2) When is the best time to go to Portugal?

As is the case with most places in Europe, the spring or early fall is the absolute best time to plan on visiting Portugal. Crowds are thinner and prices are lower than they are in the summer months, but travelers are more likely to have good weather and reasonable access to local sights than they would during the winter. Since Portugal is located in the southernmost portion of Europe and is one of the continent’s sunniest countries, the country’s weather starts warming up much earlier than it does elsewhere and stays pleasant for far longer. However, October is widely considered the absolute best month to visit.

3) What are some local culinary specialties?

Aside from the obvious choices of port and Madeira wine, there are plenty of other tasty Portuguese treats to try out when you’re visiting. The local custard tarts are pretty popular. Then there’s the chocolate salami, which is basically a chocolate loaf filled with broken cookies. The country is also well known for its seafood – the Portuguese really enjoy codfish. It is served in a variety of ways including in fritters and in fish patties. Shellfish baked with garlic, olive oil, and cilantro mixed together as a sauce is another popular dish, and is quite tasty.

Sausages are another big part of the local cuisine. These include a variety that was originally made by Jews who had been forced to convert to Catholicism so they could blend in with their Christian neighbors and keep the Inquisitors at bay. Another dish that visitors might want to try is the francesinhav sandwich. It’s mostly meat with some cheese, egg, and tomato sauce often thrown in for good measure.

4) How hard is to find vegetarian food in Portugal?

The traditional Portuguese diet largely revolves around meats and seafood, with egg-based desserts to round things out. Most restaurants will still try to accommodate vegetarian requests, even if they’re puzzled by them. Dishes such as vegetable soup, salad, olives, and salted beans seem to make up the main vegetarian offerings in Portugal. Travelers who are looking for more substantial meals might want to cook their own food in their rooms or in the hostel kitchen. Of course, vegetarians can find more cuisine styles in cities, and they’ll have more veggie-friendly options to choose from in urban locales.

5) Do I need to tip in restaurants?

It’s standard to leave 5 to 10 percent of your tab if a service charge hasn’t already been included on your bill. When paying small tabs in places like tapas bars and coffeehouses, it’s customary to round up the change to the nearest euro and just leave the coins behind. Travelers should nonetheless be aware that tipping is only customary in touristy parts of Lisbon and some parts of the south. Of course, servers in upscale places are more likely to expect a tip than eateries on the lower end of the spectrum. However, there aren’t many waiters who would turn down a small bonus. Just keep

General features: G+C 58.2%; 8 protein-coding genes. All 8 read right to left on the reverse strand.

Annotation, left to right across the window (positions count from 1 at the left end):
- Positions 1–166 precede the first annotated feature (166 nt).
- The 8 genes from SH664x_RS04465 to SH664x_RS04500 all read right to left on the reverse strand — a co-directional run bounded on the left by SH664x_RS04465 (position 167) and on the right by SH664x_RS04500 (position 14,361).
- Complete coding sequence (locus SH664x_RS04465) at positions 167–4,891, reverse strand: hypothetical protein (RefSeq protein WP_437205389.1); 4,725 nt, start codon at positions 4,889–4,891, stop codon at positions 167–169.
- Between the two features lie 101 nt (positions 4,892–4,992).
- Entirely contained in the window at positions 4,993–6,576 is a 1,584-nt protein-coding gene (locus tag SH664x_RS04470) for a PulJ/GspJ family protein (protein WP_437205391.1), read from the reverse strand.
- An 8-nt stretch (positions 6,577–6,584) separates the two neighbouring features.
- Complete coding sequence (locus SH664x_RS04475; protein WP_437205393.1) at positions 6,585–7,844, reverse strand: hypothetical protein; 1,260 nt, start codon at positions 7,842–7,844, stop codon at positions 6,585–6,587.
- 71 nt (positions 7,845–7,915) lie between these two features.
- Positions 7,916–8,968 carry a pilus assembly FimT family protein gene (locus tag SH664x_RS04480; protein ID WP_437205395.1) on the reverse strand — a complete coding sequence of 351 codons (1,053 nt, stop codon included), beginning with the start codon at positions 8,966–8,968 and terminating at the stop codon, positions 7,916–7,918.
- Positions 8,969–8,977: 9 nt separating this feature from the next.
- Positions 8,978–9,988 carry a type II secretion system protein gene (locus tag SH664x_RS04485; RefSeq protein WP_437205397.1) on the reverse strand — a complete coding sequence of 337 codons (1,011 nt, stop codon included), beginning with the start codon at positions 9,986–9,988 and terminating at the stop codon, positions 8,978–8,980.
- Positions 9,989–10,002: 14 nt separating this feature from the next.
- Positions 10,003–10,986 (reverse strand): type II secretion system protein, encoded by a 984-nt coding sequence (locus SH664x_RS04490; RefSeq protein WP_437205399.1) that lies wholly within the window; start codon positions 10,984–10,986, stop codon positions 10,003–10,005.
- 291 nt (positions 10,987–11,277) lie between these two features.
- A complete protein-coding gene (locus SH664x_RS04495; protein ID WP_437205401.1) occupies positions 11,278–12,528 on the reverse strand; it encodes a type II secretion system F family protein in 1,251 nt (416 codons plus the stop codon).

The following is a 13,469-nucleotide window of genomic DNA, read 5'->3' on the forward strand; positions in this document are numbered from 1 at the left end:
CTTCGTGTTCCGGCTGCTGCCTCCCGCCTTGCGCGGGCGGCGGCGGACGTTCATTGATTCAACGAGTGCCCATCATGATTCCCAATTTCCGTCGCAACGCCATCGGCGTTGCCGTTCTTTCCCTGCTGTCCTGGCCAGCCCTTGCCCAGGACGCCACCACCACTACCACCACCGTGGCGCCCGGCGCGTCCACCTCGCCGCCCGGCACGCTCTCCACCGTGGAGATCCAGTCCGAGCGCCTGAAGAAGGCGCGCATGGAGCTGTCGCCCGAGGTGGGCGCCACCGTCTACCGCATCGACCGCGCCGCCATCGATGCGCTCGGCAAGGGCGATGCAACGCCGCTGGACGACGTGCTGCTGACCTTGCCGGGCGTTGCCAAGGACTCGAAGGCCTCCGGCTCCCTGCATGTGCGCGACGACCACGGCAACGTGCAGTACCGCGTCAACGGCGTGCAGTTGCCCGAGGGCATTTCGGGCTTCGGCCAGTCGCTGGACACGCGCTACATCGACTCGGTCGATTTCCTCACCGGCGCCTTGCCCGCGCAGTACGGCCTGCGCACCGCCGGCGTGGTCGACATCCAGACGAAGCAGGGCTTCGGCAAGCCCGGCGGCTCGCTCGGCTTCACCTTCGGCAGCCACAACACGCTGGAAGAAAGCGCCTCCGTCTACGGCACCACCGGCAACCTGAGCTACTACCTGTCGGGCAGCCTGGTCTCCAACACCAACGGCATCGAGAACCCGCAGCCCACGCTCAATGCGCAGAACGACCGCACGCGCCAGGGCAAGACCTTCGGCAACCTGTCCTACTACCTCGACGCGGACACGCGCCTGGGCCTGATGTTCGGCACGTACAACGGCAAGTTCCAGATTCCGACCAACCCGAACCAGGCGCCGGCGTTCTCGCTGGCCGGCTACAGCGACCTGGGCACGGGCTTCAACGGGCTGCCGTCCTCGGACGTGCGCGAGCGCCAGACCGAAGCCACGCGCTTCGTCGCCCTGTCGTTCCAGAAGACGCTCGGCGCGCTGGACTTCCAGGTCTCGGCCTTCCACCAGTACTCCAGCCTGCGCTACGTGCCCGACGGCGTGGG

in mind that Europeans don’t tip as much as Americans, so what’s considered normal at home is considered excessive there. You’ll also want to pay your tips in cash, even if you paid your bill with a credit card. This ensures that the extra money goes to the hard-working wait staff rather than the restaurant owner.

6) What’s the easiest way to get from Lisbon to Madrid?

Flying from place to place is a simple process. It can also be fairly time-effective and affordable if you’re using budget carriers. However, navigating public transport between the two countries can be a bit more time-consuming. While connections are certainly available during the day, there are also overnight trains and buses from Lisbon to Madrid. Just be aware that the overnight train probably isn’t a good choice for light sleepers or those who expect luxurious accommodations. If you opt for this method of transport, you definitely want to bring snacks, reading materials, and possibly earplugs.

7) What are the major Portuguese airports?

The main one is in the middle of the country near Lisbon (LIS). This is where many international flights currently land. Lisbon airport is also a hub for European travelers who are heading elsewhere. Other important airports can be found near Porto (OPO) in the north and Faro (FAO) in the south. There is also one on Madeira Island (FNC), which has been built out into the ocean due to the lack of space on the island. It is considered one of the most dangerous in Europe, mostly for that reason.

8. What are some good day trips from Lisbon?

Since Lisbon is located near the center of Portugal and the country is fairly small, most places are within a short train ride of the capital. Even so, Sintra seems to be a pretty popular choice for a day trip. Its colorful castle, Moorish ramparts, and UNESCO World Heritage status are certainly reason enough to visit the spot.

Day trips to seaside towns such as Cascais, Sesimbra, Estoril, and Portinho are similarly popular choices. If you’re into great scenery, you definitely don’t want to miss out the rocky routes near Cabo da Roca. It’s the westernmost point in continental Europe and filled with spots that make impressive vacation photos. Travelers might also enjoy visiting the former royal residence at Queluz National Palace, the Belém district of Lisbon, the nearby city of Coimbra, or the medieval town in Obidas.

If you’re really in a hurry, you could even do Porto as a long day-trip. However, it’s a really large town and you’re better off staying a couple of days so that you can hit all the highlights.